Though climate sceptic and legendary
weatherman Piers Corbyn of Weather Action got the Queensland floods right, he
was mocked by global warmists for his prediction of a tropical cyclone.
No more. It is Corbyn that’s now having the last laugh.
Category 5, Cyclone, Yasi is all set to ram into Queensland. Yasi is the
strongest and biggest cyclone experienced in Australia since 1918, and its
accompanying storm surges of up to 7m above high tide anticipated at Cardwell
have forced the evacuation of 35,000 people from Townsville to Cairns.Cyclone
Yasi will strike Australia’s Queensland state, recovering from destructive
floods last month, later today and will be “life-threatening,” according to the
state’s Premier Anna Bligh, bringing wind gusts of up to 290 kilometers (180
miles) an hour. Rio Tinto Group and Xstrata Plc shut coal mines and the storm
is expected to damage sugarcane and banana crops.
So strong its impact, Professor Peter Skinner, Queensland president of the
Australian Institute of Architects, said house roofs would be wrenched off by
uplift forces similar to the wind that runs over the wing of an aircraft.Coal
and zinc mines are shut and at least 32 coal ships are steaming out to sea, as
sugarcane and banana farmers in northeastern Australia brace for the forecast
landfall later today of Tropical Cyclone Yasi. Premier Anna Bligh has warned
north Queensland residents that it is too late to evacuate ahead of "catastrophic"
Cyclone Yasi. Wind gusts of up to 125 kilometres per hour have already begun
buffeting Cairns and Townsville as Yasi closes in on the coast.
According to the Bureau of Meteorology (BoM), Australia, Cyclone Yasi, forecast
to be one of the strongest ever to hit Australia, will likely be followed by
more cyclones as La Nina boosts the number of tropical storms. “We are still a
couple of weeks off what is historically the peak of the tropical cyclone
season, so we would expect more cyclones to occur between now and winter,”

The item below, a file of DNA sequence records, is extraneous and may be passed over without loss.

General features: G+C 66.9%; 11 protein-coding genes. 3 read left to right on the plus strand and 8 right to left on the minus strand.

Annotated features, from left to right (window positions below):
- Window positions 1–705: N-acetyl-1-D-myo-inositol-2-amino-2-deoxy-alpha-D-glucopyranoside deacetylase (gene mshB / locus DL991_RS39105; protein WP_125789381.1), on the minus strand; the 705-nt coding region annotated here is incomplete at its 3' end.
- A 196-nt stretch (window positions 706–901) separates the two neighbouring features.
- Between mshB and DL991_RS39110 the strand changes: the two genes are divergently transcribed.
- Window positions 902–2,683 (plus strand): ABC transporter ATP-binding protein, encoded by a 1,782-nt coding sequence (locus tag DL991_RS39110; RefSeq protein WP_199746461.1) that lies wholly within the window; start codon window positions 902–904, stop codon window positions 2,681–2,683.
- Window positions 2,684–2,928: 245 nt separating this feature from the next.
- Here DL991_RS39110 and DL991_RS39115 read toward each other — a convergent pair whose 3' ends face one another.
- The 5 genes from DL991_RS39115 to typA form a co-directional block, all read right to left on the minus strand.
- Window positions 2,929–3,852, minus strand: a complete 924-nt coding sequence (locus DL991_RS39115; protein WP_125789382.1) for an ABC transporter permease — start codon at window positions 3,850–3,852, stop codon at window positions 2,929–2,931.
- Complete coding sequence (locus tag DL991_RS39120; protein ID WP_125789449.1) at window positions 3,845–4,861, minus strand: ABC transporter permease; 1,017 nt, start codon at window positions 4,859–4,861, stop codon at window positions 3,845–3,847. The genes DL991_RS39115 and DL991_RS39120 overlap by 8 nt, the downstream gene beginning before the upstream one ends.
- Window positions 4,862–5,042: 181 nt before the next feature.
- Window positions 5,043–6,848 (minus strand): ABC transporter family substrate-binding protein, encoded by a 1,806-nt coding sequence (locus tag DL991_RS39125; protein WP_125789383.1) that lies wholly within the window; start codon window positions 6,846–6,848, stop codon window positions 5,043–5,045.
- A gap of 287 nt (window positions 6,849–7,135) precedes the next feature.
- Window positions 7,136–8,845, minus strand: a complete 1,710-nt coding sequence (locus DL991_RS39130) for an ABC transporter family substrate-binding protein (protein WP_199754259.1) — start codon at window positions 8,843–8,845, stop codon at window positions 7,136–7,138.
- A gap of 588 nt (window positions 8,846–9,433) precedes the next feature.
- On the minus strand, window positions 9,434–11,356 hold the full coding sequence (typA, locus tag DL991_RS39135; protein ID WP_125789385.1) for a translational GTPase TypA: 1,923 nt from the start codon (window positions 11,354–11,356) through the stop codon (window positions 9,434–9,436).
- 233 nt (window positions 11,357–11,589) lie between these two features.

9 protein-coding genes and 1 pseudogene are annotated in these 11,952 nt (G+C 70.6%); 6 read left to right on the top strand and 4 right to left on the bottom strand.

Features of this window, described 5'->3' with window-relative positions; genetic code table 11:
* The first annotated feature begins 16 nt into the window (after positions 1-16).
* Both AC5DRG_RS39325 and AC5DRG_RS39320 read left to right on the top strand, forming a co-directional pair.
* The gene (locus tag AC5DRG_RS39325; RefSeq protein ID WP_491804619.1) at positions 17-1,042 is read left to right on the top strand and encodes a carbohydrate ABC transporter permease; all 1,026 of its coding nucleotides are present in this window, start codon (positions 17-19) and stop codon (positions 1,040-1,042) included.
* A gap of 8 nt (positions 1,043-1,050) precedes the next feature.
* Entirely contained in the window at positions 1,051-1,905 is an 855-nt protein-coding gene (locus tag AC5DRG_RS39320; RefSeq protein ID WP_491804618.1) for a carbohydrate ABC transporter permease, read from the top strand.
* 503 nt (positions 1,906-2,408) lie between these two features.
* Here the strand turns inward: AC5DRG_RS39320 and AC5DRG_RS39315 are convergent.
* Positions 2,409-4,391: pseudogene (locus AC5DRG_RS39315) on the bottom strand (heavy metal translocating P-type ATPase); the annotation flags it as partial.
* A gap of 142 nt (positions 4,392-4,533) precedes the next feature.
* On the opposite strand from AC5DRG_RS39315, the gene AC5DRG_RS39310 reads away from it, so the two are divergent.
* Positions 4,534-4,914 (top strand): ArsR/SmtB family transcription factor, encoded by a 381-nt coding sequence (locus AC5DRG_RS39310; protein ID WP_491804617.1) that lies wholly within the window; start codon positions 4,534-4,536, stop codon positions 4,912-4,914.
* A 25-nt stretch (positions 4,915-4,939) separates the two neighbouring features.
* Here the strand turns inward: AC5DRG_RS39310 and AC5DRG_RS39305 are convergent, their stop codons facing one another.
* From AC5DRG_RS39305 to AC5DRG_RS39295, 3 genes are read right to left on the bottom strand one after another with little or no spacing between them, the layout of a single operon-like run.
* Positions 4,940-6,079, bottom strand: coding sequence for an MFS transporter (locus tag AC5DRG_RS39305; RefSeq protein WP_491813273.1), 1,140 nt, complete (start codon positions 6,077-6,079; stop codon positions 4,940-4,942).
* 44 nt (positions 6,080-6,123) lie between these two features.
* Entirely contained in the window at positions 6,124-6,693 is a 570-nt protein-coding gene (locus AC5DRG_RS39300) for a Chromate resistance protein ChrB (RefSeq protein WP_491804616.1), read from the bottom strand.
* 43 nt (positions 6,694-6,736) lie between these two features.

David Jones, head of climate monitoring and prediction at the bureau, said from
Melbourne. Eight cyclones have occurred in the Australian region so far,
compared with 12 on average for a season, he said. La Nina events historically
bring floods and an increase in cyclones during the Australian storm season
from November to April.
As usual, you probably find science and physics illiterates in Greenpeace, WWF,
Oxfam, Christian Aid etc raising the spectre of global warming. For these
kinds, Simon at Australian Climate Madness reminds that:
“Tropical cyclone Mahina hit on 4 March 1899. It was a Category 5
cyclone, the most powerful of the tropical cyclone severity categories. In
addition, Mahina was perhaps one of the most intense cyclones ever observed in
the Southern Hemisphere and almost certainly the most intense cyclone ever
observed off the East Coast of Australia in living memory. Mahina was named by
Government Meteorologist for Queensland Clement Wragge, a pioneer of naming
"Piers Corbyn of Weather Action got the Queensland floods right". Actually his prediction was this - "For South/East Queensland eg Brisbane region of Australia 25-31 Dec we prediced (11-12-10) HEATWAVE maybe peaking at 36C to 38C around 28th but date unclear." (http://www.weatheraction.com/displayarticle.asp?a=286&c=5). He also predicted an exceptionally cold and snowy January for the UK, but he got that wrong too.ReplyDelete